ASUNCION – Hundreds of Paraguayans marked Human Rights Day with a march through downtown Asuncion on Saturday to demand agrarian reform and denounce land evictions.
Escorted by National Police officers, the demonstrators shouted slogans in favor of land reform and in support of families evicted in September from the Guahory colony in central Paraguay.
The families were evicted by more than 1,500 police, who acted without a court order and violated people’s human rights to housing, food, water and security, the Coordinator of Human Rights in Paraguay, a non-governmental organization, said then.
The marchers also demanded the release of peasants sentenced to prison terms of up to 30 years for the so-called Curuguaty massacre, an armed clash in 2012 that resulted in 17 deaths and led to the impeachment and removal of then-President Fernando Lugo.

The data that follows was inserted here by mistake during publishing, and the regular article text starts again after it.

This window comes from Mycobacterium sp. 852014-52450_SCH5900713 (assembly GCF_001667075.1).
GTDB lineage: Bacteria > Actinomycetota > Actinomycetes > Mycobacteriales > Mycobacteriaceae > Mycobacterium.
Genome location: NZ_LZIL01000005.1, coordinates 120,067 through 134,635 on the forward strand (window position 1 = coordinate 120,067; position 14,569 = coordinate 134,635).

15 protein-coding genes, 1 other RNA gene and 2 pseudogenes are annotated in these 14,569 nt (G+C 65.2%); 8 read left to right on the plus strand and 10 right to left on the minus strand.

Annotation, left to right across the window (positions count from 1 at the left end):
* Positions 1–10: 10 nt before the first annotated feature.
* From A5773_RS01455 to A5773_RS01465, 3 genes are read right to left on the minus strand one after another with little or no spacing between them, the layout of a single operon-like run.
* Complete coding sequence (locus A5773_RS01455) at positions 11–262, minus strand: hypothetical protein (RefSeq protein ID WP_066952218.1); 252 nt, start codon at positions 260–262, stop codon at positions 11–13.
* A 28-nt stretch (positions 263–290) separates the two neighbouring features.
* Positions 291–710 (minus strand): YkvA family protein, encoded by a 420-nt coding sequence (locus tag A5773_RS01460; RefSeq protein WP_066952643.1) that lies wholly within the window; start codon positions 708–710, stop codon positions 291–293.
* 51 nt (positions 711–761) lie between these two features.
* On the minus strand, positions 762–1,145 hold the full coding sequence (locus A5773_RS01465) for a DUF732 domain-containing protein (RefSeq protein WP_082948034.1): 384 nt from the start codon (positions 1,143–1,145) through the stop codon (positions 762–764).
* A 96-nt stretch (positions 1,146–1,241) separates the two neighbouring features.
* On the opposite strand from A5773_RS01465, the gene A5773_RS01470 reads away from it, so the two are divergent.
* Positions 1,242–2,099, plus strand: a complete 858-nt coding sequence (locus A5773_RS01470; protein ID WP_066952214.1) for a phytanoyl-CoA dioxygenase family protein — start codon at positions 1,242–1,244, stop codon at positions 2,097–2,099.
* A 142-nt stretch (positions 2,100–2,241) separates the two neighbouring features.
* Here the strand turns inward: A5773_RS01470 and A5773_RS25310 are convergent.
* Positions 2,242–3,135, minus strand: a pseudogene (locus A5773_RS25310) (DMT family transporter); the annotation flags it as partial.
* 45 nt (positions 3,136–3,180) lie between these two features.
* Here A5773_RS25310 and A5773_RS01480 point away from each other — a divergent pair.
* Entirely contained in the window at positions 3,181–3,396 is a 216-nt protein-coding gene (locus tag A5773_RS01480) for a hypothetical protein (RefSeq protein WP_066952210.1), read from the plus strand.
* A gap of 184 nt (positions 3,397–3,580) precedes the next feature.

Controversy surrounded the year-long trial, which focused solely on the deaths of six police officers.
No one has been charged with the killings of the 11 peasants who died during the events of June 15, 2012, on the Morumbi property, a spread of 2,000 hectares (4,938 acres) in the eastern municipality of Curuguaty.
Four men were sentenced in July to between 18-30 years in prison, while several others were sentenced to shorter terms and released for time served.
Paraguay is one of the countries of the world with the most unequal distribution of land, with one percent of big farms occupying over 70 percent of the land, aid group Oxfam said in a report late last month.